Market Research industry thought-leaders think that crowdsourcing will have a disruptive impact on market research. This was not only proven through this year’s MRS Annual Conference, where a panel discussion led by Vision Critical’s Ray Poynter with experts outside the Market research industry has taken place. Based on the latest GRIT report from Greenbook, crowdsourcing was mentioned as a technique to give newly-created firms unique value propositions to differentiate themselves in the competitive landscape of Market Research.
Just before the Crowdsourcing Week (3 – 7 June) in Singapore, the first ever week-long global event with focus on the “power of the crowd”, Asia Research took the opportunity to discuss with one of the crowdsourcing pioneers, Shelley Kuipers, founder and CEO of Chaordix, headquartered in Canada, with offices in UK and US.
From being a pioneer to setting global standards with its Crowd Intelligence™ methodology, Chaordix has recently been recognized by The Advertising Research Foundation (ARF) for Quality in Research. The company has been selected as an ARF Great Minds Awards 2013 Certificate Winner. “Our DNA is rooted in marketing and social communities”, says Shelley, “it has been the foundation of everything we’ve done since our original ‘experimental crowdsourcing lab’ … We tried a lot of things”, she continues, “Early ideas around crowdfunding, introducing gamification with leaderboards and badges, working at bringing crowd products to market, … and we certainly had some successes and some failures. But we were so early to market, we were “crowdsourcing” before the term was coined by Jeff Howe, who came to research what we were doing for his book”.
Chaordix collaborates with clients ranging from public and government organisations over to private enterprises. The Chaordix Crowd Intelligence™ platform supports projects such as the HTC elevate community of mobile phone prosumers, research and open innovation programs for CPG clients, such as Procter & Gamble, as well as the USAID Grand Challenges for Development programs to solve social problems like human trafficking and neonatal deaths in developing countries. “We learned that”, Shelley comments, “it’s not just about ideas. It’s about people. Finding interesting people in the crowd with interesting and actionable insights. That takes intelligent technology and processes”.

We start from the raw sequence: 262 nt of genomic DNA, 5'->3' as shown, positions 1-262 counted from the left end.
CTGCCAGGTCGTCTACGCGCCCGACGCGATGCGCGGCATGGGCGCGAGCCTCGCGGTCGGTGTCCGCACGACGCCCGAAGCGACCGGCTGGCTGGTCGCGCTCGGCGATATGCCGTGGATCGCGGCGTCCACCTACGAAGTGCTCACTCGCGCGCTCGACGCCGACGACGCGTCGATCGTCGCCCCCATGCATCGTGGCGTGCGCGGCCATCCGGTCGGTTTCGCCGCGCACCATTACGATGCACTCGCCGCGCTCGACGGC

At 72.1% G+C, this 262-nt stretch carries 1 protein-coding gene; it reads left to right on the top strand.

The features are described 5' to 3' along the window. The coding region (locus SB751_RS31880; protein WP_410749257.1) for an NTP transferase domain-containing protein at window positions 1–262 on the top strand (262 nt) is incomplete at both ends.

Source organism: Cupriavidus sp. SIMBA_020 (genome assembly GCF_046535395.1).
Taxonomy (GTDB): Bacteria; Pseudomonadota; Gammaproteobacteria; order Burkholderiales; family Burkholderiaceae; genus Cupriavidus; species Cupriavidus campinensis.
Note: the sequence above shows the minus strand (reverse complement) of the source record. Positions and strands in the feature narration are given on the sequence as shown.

Read more what Shelley shared with us:
Crowdsourcing is still in an early stage. What do you think is the next step in its development?
Companies, governments and organizations are starting to see the successful integration of crowdsourcing by thought leaders like P&G, Muji, LEGO, iStockphoto, USAID, Patagonia … and understand that there is no turning back the clock. Integrating your complete community directly and transparently into your open innovation processes and culture – to enable true co-creation – is the emerging present and the future of innovation. Budgets that have been allocated to traditional processes will be shifted to integrate proven crowdsourcing systems into the social enterprise framework and open innovation.
What other developments do you expect of Crowdsourcing and Open Innovation in the long term?
We expect that most organizations will eventually understand that “if it sounds too good to be true, it likely is.” They’ll realize that just slapping some tracking software on a Facebook page, micro-managing a discussion forum, or opening an overflowing digital idea box won’t be enough to successfully evolve the innovation culture of your organization in a changing global economy. In the long term, an open, iterative and inclusive approach to evidence-driven innovation will become the norm. I think we’ll all look back and wonder how we put up with 80% product failure rates, despite huge broadcast advertising and traditional research spends, and scores of professionals tending traditional new product development funnels. We’ve already begun to abandon aspects of that paradigm.